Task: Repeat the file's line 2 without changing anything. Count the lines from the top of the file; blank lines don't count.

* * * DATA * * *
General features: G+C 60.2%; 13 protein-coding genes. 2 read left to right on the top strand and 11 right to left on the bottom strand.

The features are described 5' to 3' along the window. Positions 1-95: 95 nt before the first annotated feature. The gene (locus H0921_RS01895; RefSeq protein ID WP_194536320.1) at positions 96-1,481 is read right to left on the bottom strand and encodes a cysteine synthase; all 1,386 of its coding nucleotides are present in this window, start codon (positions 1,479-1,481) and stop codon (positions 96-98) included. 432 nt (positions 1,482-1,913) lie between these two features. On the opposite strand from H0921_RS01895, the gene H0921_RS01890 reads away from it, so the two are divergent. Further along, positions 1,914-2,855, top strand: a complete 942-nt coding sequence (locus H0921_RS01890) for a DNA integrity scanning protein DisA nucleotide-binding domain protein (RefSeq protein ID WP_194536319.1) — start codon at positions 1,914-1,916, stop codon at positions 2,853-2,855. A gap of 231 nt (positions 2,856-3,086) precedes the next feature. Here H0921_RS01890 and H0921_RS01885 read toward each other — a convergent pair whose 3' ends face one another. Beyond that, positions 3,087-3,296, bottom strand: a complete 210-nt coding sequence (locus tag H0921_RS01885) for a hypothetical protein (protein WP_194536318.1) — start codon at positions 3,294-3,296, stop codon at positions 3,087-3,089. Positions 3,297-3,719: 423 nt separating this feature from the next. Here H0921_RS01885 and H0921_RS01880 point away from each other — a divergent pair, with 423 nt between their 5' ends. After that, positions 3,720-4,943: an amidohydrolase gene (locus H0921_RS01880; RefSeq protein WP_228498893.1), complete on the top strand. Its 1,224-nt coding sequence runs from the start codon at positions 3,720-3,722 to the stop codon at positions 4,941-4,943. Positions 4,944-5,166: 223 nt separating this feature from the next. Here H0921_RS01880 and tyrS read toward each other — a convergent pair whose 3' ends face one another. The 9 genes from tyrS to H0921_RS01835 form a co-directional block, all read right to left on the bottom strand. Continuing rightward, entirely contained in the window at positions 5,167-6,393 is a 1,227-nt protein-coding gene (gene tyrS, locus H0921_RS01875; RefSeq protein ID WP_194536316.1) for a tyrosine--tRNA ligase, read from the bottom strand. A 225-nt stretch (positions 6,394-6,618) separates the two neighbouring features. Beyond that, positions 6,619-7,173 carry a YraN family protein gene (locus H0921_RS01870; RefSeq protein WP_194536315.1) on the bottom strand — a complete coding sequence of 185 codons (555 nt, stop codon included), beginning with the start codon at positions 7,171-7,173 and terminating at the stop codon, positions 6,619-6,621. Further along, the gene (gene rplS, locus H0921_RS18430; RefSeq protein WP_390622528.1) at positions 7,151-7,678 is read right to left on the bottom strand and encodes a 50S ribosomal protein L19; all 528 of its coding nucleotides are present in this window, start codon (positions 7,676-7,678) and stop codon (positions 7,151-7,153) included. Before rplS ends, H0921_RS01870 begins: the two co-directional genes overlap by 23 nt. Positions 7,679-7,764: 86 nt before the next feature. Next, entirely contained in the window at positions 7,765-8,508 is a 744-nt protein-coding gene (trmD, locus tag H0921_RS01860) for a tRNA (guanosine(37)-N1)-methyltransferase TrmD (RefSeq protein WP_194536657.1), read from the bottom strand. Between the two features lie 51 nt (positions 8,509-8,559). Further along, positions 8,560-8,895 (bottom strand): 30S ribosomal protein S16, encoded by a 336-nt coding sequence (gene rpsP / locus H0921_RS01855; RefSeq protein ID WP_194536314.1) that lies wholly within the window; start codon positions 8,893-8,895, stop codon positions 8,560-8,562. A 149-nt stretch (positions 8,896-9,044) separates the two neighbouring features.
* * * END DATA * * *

The features are described 5' to 3' along the window. Positions 1-95: 95 nt before the first annotated feature. The gene (locus H0921_RS01895; RefSeq protein ID WP_194536320.1) at positions 96-1,481 is read right to left on the bottom strand and encodes a cysteine synthase; all 1,386 of its coding nucleotides are present in this window, start codon (positions 1,479-1,481) and stop codon (positions 96-98) included. 432 nt (positions 1,482-1,913) lie between these two features. On the opposite strand from H0921_RS01895, the gene H0921_RS01890 reads away from it, so the two are divergent. Further along, positions 1,914-2,855, top strand: a complete 942-nt coding sequence (locus H0921_RS01890) for a DNA integrity scanning protein DisA nucleotide-binding domain protein (RefSeq protein ID WP_194536319.1) — start codon at positions 1,914-1,916, stop codon at positions 2,853-2,855. A gap of 231 nt (positions 2,856-3,086) precedes the next feature. Here H0921_RS01890 and H0921_RS01885 read toward each other — a convergent pair whose 3' ends face one another. Beyond that, positions 3,087-3,296, bottom strand: a complete 210-nt coding sequence (locus tag H0921_RS01885) for a hypothetical protein (protein WP_194536318.1) — start codon at positions 3,294-3,296, stop codon at positions 3,087-3,089. Positions 3,297-3,719: 423 nt separating this feature from the next. Here H0921_RS01885 and H0921_RS01880 point away from each other — a divergent pair, with 423 nt between their 5' ends. After that, positions 3,720-4,943: an amidohydrolase gene (locus H0921_RS01880; RefSeq protein WP_228498893.1), complete on the top strand. Its 1,224-nt coding sequence runs from the start codon at positions 3,720-3,722 to the stop codon at positions 4,941-4,943. Positions 4,944-5,166: 223 nt separating this feature from the next. Here H0921_RS01880 and tyrS read toward each other — a convergent pair whose 3' ends face one another. The 9 genes from tyrS to H0921_RS01835 form a co-directional block, all read right to left on the bottom strand. Continuing rightward, entirely contained in the window at positions 5,167-6,393 is a 1,227-nt protein-coding gene (gene tyrS, locus H0921_RS01875; RefSeq protein ID WP_194536316.1) for a tyrosine--tRNA ligase, read from the bottom strand. A 225-nt stretch (positions 6,394-6,618) separates the two neighbouring features. Beyond that, positions 6,619-7,173 carry a YraN family protein gene (locus H0921_RS01870; RefSeq protein WP_194536315.1) on the bottom strand — a complete coding sequence of 185 codons (555 nt, stop codon included), beginning with the start codon at positions 7,171-7,173 and terminating at the stop codon, positions 6,619-6,621. Further along, the gene (gene rplS, locus H0921_RS18430; RefSeq protein WP_390622528.1) at positions 7,151-7,678 is read right to left on the bottom strand and encodes a 50S ribosomal protein L19; all 528 of its coding nucleotides are present in this window, start codon (positions 7,676-7,678) and stop codon (positions 7,151-7,153) included. Before rplS ends, H0921_RS01870 begins: the two co-directional genes overlap by 23 nt. Positions 7,679-7,764: 86 nt before the next feature. Next, entirely contained in the window at positions 7,765-8,508 is a 744-nt protein-coding gene (trmD, locus tag H0921_RS01860) for a tRNA (guanosine(37)-N1)-methyltransferase TrmD (RefSeq protein WP_194536657.1), read from the bottom strand. Between the two features lie 51 nt (positions 8,509-8,559). Further along, positions 8,560-8,895 (bottom strand): 30S ribosomal protein S16, encoded by a 336-nt coding sequence (gene rpsP / locus H0921_RS01855; RefSeq protein ID WP_194536314.1) that lies wholly within the window; start codon positions 8,893-8,895, stop codon positions 8,560-8,562. A 149-nt stretch (positions 8,896-9,044) separates the two neighbouring features.